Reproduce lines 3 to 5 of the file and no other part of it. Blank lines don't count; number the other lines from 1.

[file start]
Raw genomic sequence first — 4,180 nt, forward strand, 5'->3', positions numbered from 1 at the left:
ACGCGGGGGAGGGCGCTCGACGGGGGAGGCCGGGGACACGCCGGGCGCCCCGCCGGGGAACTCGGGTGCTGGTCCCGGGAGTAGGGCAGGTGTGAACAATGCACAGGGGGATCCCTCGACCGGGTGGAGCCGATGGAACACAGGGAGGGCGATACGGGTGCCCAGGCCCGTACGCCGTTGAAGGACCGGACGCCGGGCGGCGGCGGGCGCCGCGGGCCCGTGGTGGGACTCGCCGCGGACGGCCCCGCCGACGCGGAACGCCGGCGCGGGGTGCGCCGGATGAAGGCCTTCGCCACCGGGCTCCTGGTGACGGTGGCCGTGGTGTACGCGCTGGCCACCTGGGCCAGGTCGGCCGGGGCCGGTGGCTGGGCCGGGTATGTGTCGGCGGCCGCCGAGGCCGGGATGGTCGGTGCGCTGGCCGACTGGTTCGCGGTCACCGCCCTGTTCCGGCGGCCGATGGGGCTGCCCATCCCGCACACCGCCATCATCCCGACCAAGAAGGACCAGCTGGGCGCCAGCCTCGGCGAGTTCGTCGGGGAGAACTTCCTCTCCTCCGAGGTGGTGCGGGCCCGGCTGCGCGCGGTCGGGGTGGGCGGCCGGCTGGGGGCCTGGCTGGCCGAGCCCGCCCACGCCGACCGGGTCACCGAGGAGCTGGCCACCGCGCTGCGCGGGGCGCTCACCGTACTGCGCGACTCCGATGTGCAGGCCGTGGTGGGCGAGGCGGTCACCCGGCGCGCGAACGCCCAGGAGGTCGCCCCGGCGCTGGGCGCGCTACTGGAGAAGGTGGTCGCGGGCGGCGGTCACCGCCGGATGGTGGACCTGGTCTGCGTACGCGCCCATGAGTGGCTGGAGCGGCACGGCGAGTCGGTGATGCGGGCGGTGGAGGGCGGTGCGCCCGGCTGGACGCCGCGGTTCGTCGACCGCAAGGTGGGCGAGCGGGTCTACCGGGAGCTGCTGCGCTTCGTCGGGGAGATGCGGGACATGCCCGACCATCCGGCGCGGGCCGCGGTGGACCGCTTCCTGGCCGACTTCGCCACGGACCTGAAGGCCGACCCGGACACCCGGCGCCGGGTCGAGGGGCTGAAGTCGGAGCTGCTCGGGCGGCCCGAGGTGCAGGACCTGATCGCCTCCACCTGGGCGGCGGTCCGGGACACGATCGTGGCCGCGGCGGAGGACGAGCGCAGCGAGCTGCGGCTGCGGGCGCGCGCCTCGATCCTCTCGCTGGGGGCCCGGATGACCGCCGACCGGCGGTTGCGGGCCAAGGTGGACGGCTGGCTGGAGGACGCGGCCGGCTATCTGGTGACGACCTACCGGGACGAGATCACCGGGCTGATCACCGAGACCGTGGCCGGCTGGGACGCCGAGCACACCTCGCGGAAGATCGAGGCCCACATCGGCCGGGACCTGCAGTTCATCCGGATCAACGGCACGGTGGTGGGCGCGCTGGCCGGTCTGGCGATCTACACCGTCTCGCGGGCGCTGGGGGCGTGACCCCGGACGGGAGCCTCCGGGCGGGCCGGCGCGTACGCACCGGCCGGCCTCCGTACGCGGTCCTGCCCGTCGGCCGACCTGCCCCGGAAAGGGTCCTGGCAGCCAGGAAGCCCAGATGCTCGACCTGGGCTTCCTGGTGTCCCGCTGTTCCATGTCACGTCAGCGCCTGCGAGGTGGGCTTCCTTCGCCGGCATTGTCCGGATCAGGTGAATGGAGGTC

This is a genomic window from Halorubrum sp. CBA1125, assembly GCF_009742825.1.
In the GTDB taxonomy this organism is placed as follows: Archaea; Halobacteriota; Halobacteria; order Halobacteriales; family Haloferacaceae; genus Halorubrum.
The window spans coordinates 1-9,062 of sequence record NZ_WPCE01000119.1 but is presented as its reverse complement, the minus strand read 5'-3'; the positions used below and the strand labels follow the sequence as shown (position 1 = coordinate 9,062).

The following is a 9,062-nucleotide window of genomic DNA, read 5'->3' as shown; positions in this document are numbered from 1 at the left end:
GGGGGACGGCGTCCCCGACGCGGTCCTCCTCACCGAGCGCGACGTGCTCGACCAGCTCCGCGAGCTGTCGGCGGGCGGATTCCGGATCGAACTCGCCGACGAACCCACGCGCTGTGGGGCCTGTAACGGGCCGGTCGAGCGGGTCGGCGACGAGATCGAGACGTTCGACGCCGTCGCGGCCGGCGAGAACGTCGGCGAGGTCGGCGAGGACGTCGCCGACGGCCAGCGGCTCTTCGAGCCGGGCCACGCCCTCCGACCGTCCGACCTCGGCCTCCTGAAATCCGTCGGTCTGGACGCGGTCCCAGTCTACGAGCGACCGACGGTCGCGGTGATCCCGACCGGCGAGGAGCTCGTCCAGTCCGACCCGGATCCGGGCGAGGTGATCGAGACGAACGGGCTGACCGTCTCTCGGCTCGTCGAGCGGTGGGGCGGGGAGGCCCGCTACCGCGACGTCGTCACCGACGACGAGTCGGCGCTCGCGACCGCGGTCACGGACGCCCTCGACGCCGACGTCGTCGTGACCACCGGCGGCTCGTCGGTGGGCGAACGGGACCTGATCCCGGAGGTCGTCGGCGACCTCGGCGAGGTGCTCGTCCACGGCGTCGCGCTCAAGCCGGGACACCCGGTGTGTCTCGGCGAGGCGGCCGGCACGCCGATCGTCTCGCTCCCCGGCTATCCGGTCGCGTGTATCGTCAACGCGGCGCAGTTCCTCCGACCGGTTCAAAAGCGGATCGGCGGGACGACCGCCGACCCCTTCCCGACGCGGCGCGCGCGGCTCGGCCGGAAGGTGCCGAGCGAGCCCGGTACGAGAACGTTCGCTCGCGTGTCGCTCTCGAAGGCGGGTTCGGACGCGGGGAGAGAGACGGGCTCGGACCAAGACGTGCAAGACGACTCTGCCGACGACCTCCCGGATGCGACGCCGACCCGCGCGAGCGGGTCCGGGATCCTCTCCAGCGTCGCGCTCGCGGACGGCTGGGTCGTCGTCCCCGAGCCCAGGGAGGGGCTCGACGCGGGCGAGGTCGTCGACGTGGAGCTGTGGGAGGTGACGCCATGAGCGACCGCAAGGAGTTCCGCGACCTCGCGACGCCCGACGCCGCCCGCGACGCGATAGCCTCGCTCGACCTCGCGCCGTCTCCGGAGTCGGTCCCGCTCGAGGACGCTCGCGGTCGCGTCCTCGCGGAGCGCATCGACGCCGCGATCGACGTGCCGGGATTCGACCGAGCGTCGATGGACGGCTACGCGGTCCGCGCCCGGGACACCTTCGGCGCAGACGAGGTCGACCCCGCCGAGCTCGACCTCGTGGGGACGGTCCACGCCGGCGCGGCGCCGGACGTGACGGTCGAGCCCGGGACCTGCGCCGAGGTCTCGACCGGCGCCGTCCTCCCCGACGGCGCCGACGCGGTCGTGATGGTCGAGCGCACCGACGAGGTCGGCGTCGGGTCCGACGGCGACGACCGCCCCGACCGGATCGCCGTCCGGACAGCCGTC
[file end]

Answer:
This is a genomic window from Halorubrum sp. CBA1125, assembly GCF_009742825.1.
In the GTDB taxonomy this organism is placed as follows: Archaea; Halobacteriota; Halobacteria; order Halobacteriales; family Haloferacaceae; genus Halorubrum.
The window spans coordinates 1-9,062 of sequence record NZ_WPCE01000119.1 but is presented as its reverse complement, the minus strand read 5'-3'; the positions used below and the strand labels follow the sequence as shown (position 1 = coordinate 9,062).